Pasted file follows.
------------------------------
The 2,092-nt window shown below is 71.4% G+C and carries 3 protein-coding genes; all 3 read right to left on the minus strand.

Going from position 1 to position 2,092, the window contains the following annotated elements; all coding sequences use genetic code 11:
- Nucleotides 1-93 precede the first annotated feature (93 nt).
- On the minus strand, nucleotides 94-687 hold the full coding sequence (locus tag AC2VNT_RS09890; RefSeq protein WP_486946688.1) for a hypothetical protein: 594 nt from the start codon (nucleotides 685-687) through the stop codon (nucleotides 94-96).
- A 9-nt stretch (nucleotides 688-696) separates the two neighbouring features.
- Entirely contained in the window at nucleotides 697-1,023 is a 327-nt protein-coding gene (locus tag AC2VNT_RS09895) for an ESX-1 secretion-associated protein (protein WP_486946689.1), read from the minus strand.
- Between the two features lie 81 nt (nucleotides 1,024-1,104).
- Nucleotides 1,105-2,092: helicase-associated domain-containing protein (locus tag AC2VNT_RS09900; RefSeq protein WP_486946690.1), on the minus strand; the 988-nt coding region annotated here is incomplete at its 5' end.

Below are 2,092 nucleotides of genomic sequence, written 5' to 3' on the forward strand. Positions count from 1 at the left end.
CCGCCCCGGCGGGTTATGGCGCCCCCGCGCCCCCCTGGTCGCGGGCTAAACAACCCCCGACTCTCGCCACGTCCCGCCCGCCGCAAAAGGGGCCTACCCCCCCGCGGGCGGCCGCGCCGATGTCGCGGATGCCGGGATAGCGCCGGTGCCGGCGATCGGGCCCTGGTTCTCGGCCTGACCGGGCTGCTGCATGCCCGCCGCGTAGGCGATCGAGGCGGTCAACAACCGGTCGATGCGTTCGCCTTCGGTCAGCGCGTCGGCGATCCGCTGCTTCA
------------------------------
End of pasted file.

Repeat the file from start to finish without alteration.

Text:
The 2,092-nt window shown below is 71.4% G+C and carries 3 protein-coding genes; all 3 read right to left on the minus strand.

Going from position 1 to position 2,092, the window contains the following annotated elements; all coding sequences use genetic code 11:
- Nucleotides 1-93 precede the first annotated feature (93 nt).
- On the minus strand, nucleotides 94-687 hold the full coding sequence (locus tag AC2VNT_RS09890; RefSeq protein WP_486946688.1) for a hypothetical protein: 594 nt from the start codon (nucleotides 685-687) through the stop codon (nucleotides 94-96).
- A 9-nt stretch (nucleotides 688-696) separates the two neighbouring features.
- Entirely contained in the window at nucleotides 697-1,023 is a 327-nt protein-coding gene (locus tag AC2VNT_RS09895) for an ESX-1 secretion-associated protein (protein WP_486946689.1), read from the minus strand.
- Between the two features lie 81 nt (nucleotides 1,024-1,104).
- Nucleotides 1,105-2,092: helicase-associated domain-containing protein (locus tag AC2VNT_RS09900; RefSeq protein WP_486946690.1), on the minus strand; the 988-nt coding region annotated here is incomplete at its 5' end.

Below are 2,092 nucleotides of genomic sequence, written 5' to 3' on the forward strand. Positions count from 1 at the left end.
CCGCCCCGGCGGGTTATGGCGCCCCCGCGCCCCCCTGGTCGCGGGCTAAACAACCCCCGACTCTCGCCACGTCCCGCCCGCCGCAAAAGGGGCCTACCCCCCCGCGGGCGGCCGCGCCGATGTCGCGGATGCCGGGATAGCGCCGGTGCCGGCGATCGGGCCCTGGTTCTCGGCCTGACCGGGCTGCTGCATGCCCGCCGCGTAGGCGATCGAGGCGGTCAACAACCGGTCGATGCGTTCGCCTTCGGTCAGCGCGTCGGCGATCCGCTGCTTCA